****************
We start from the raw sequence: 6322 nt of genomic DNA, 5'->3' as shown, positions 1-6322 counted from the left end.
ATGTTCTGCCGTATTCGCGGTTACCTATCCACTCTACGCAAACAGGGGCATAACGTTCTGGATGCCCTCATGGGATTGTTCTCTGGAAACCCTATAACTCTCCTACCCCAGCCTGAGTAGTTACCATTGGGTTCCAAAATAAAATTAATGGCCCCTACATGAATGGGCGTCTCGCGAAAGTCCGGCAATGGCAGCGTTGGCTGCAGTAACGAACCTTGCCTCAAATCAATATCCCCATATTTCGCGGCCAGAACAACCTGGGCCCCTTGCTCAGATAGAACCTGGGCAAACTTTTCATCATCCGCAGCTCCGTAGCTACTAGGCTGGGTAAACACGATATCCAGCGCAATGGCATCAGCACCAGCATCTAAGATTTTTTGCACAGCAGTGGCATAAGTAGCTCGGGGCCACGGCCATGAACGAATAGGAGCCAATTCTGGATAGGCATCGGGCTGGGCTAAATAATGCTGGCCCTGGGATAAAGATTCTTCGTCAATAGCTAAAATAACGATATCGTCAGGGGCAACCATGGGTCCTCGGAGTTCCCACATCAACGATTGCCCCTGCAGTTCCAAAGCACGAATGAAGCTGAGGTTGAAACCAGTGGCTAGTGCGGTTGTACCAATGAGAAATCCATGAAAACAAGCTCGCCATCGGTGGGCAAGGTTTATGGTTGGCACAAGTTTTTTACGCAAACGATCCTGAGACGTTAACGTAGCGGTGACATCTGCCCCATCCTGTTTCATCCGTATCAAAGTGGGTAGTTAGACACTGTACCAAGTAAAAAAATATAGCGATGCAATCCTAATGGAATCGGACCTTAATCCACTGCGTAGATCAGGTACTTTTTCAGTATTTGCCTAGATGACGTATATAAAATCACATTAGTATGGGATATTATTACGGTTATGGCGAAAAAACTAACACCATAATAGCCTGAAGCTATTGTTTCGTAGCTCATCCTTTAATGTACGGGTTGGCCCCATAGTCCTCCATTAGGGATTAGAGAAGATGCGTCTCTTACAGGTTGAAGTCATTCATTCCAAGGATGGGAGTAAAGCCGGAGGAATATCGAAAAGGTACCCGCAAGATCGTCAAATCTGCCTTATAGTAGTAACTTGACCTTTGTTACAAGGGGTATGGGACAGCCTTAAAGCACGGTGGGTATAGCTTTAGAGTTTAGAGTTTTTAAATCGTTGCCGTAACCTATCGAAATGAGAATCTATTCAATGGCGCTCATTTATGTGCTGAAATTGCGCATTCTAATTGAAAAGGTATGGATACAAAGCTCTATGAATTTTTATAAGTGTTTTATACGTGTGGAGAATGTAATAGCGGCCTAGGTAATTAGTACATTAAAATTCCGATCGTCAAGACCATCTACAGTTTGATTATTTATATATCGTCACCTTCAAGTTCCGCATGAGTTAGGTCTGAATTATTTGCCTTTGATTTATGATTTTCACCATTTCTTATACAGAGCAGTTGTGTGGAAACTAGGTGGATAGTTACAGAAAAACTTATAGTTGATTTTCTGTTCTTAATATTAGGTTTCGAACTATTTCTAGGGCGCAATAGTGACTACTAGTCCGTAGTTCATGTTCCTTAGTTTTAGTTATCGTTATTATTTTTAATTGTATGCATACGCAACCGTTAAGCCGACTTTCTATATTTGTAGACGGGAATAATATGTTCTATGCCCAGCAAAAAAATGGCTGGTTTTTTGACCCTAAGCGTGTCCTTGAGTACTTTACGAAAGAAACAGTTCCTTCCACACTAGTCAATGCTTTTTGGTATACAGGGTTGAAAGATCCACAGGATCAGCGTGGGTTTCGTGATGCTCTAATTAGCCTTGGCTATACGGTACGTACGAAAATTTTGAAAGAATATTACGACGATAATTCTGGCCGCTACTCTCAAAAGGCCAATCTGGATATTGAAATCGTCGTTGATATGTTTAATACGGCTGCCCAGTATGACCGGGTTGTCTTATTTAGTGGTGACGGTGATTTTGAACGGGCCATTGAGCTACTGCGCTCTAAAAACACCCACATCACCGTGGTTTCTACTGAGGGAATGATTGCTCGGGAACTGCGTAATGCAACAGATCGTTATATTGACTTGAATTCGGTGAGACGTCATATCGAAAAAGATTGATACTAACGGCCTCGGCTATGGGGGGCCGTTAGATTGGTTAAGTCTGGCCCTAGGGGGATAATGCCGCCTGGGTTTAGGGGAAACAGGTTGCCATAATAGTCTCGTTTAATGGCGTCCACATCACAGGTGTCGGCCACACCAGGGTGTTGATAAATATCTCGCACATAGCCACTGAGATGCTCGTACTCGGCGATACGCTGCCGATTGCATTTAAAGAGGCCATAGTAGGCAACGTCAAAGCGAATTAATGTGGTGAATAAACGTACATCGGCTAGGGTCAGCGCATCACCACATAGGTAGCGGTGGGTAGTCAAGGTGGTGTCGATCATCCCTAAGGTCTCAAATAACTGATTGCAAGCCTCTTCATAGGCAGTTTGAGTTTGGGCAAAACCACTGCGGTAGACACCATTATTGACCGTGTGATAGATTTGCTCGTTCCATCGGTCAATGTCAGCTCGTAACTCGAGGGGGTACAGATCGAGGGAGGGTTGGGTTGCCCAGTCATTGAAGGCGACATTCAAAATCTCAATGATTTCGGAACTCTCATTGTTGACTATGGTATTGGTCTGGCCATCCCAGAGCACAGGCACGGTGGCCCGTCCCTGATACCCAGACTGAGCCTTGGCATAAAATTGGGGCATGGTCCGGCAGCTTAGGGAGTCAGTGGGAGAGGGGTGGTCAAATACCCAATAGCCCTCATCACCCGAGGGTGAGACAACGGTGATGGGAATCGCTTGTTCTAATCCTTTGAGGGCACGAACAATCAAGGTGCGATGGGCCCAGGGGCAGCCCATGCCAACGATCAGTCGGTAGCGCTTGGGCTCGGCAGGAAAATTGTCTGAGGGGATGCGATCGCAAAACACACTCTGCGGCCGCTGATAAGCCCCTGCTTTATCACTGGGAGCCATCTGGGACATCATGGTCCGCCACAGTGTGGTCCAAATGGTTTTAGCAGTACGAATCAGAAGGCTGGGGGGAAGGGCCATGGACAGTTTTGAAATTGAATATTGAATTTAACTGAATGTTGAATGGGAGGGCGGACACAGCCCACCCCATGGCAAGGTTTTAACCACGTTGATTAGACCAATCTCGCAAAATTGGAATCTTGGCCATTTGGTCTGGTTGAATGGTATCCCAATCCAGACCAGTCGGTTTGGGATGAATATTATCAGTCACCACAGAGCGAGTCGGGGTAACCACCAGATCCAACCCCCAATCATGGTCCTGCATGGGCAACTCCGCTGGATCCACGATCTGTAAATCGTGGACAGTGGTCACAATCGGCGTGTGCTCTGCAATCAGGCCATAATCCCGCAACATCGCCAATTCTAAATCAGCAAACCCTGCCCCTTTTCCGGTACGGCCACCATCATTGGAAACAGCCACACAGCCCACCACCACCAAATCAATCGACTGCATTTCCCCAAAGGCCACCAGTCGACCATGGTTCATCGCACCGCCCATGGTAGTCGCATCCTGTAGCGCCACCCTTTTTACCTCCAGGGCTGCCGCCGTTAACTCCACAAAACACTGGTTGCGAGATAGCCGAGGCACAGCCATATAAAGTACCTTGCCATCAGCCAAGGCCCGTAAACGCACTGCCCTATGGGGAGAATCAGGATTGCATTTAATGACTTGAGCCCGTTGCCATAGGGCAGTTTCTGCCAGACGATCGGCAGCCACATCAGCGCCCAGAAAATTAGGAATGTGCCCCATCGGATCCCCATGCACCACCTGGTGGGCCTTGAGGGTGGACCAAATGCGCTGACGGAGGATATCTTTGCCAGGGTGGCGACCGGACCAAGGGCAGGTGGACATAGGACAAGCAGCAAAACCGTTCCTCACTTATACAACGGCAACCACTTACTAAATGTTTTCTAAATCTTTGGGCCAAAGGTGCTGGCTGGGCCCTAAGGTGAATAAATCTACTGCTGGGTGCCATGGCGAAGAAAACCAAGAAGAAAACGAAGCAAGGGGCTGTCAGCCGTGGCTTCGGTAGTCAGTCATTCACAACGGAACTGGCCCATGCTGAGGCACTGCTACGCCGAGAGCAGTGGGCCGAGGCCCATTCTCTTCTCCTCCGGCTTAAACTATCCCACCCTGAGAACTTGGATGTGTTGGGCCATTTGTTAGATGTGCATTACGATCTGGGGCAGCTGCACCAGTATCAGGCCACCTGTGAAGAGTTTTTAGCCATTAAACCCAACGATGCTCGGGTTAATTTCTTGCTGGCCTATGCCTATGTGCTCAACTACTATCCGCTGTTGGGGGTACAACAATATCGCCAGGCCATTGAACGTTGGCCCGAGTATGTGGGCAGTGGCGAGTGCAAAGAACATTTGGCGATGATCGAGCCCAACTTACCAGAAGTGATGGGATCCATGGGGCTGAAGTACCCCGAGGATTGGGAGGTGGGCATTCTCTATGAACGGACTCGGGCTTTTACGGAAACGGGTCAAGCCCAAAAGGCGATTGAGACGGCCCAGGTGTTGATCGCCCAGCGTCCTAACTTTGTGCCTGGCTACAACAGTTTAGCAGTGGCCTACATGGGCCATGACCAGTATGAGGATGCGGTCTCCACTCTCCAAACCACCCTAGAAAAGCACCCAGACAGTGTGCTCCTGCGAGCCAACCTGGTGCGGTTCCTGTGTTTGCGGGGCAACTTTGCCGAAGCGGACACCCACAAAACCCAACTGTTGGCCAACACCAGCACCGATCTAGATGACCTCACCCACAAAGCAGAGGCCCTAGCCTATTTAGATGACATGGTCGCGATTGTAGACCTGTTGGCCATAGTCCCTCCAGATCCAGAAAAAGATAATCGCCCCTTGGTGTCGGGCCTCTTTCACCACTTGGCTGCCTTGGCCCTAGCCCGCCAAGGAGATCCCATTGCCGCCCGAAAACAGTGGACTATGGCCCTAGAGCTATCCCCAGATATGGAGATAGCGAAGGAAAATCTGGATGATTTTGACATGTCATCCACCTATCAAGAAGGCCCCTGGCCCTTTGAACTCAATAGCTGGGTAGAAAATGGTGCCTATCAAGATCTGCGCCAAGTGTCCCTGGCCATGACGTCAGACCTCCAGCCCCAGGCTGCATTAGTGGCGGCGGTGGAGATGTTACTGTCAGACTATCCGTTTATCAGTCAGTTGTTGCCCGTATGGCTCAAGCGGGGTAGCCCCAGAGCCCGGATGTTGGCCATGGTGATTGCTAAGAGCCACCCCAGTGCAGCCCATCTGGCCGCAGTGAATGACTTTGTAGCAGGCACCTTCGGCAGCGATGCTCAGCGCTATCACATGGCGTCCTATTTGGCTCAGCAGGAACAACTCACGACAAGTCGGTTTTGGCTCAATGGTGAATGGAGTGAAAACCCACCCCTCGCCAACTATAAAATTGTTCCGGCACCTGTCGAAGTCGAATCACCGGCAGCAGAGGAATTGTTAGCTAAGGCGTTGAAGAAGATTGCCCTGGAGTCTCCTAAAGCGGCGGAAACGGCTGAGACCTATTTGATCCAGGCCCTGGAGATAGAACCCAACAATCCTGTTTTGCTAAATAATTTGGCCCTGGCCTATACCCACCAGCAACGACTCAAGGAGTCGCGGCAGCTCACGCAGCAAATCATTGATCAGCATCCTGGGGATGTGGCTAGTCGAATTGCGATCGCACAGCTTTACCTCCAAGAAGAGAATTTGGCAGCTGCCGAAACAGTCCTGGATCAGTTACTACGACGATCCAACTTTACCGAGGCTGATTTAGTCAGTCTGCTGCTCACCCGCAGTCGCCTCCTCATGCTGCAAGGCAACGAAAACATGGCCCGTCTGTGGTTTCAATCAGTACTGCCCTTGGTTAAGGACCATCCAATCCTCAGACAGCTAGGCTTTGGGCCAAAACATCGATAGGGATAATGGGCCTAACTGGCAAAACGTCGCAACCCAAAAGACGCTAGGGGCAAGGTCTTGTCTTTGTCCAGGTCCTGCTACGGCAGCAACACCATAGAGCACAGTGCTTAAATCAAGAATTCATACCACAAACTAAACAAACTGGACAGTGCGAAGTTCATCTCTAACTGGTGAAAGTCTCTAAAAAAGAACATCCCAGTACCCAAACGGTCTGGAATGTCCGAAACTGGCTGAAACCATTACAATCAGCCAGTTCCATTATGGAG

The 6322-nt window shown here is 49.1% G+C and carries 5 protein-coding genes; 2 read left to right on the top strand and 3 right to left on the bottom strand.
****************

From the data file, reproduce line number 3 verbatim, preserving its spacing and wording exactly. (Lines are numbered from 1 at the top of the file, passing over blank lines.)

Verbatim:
The 6322-nt window shown here is 49.1% G+C and carries 5 protein-coding genes; 2 read left to right on the top strand and 3 right to left on the bottom strand.